It was only fitting that several Merle Haggard recordings were played on the sound system before Randy Travis's performance Saturday night at the Nissan Pavilion. After all, when he's at his best, Travis reminds listeners of the roots of country music in a soulful, understated and Haggardly way.

Thin as a reed and sporting a stubbly beard he grew for a role in a western that's being filmed in Alberta, Travis seemed happy to be back in his own element. Even by his own lean standards, the staging was as simple as could be, a no-frills backdrop for the plain-spoken ballads, cowboy songs, honky-tonk laments and Western swing tunes that filled the air.

Except for a few jokes inserted between songs, the hits came one after another, delighting an appreciative, if hardly packed, house. Some of the tunes were colored by fiddle and guitar solos, others were stripped down to the acoustic basics, and nearly all of them, even a few purely sentimental ballads, were distinguished by the sound of Travis's deeply resonant voice.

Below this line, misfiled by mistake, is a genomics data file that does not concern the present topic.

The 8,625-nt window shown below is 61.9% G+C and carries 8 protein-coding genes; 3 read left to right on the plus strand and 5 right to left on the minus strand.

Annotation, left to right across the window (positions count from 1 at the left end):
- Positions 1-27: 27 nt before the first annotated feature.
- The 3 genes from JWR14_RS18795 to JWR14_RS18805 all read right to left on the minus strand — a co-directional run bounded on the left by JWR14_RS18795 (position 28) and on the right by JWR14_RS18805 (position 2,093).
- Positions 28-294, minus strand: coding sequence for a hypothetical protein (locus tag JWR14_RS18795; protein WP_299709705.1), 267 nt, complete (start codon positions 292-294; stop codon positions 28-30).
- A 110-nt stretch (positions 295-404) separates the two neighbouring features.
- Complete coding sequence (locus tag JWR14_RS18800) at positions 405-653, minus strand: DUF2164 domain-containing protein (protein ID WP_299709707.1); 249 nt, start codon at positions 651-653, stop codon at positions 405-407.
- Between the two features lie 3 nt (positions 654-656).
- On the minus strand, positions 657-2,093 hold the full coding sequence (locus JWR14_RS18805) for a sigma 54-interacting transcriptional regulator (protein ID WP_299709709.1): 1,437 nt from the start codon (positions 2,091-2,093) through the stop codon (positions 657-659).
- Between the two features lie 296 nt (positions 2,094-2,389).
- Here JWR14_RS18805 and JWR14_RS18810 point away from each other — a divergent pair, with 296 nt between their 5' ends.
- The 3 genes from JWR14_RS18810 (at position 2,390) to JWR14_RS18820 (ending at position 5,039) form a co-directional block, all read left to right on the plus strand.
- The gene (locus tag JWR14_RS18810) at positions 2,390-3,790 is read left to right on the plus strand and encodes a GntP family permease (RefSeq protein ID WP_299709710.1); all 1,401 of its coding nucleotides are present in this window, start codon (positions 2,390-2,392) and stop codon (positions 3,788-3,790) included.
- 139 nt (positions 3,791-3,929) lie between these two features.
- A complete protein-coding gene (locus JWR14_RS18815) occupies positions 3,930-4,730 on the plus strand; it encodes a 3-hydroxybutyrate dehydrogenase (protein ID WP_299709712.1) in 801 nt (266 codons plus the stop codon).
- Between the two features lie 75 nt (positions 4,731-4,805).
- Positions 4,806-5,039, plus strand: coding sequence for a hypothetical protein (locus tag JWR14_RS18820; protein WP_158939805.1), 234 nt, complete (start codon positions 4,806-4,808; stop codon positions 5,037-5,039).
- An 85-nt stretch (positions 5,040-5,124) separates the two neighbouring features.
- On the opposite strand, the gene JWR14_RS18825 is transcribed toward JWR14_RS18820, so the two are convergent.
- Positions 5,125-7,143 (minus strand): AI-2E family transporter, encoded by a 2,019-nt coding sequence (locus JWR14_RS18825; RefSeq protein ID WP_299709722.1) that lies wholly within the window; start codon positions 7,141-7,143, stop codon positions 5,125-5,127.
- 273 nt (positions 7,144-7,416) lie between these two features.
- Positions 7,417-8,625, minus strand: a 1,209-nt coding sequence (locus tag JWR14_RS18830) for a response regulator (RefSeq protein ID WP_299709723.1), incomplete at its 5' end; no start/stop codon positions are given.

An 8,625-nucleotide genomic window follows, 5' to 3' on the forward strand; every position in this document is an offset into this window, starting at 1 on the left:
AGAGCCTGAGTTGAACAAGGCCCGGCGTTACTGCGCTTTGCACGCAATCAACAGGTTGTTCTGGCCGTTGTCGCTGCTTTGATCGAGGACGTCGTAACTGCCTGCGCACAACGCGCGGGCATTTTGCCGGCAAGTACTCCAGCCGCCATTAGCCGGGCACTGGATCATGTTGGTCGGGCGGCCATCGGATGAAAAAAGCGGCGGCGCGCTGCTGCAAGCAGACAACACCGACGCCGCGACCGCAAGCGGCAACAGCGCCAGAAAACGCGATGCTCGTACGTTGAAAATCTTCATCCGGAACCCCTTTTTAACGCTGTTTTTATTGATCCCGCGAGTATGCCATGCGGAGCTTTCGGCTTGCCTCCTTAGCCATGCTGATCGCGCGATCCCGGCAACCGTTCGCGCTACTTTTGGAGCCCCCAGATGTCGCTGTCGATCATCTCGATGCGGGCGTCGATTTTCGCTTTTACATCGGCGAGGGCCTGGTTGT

As often as he's performed "On the Other Hand" and other familiar ballads, Travis still delivers them as if each word counts, which is why many of the old songs generated the same level of emotion evident in his performances of such recent hits as "Out of My Bones" and "Stranger in My Mirror."

Part of WMZQ's day-long SummerFest, the concert followed evening performances by Deana Carter and the Kinleys. Carter's winning combination of innocence and attitude was apparent throughout her set, and never more so than when she paired her two biggest hits--"Strawberry Wine" and "Did I Shave My Legs for This?"--at the close of the show. She also took a little time out to sing Travis's praises, giving him credit for turning her into a teenage fan of country music on the strength of his voice alone.

As for the Kinleys, the blond siblings were nothing if not energetic. But the absence of strong new material became increasingly evident as the sisters moved beyond a reprise of their hit, "Just Between You and Me," and bounced their way through a lively but forgettable performance. Punctuating the show were a few cover tunes that only hinted at the appeal of the original versions recorded by the Everly Brothers and others.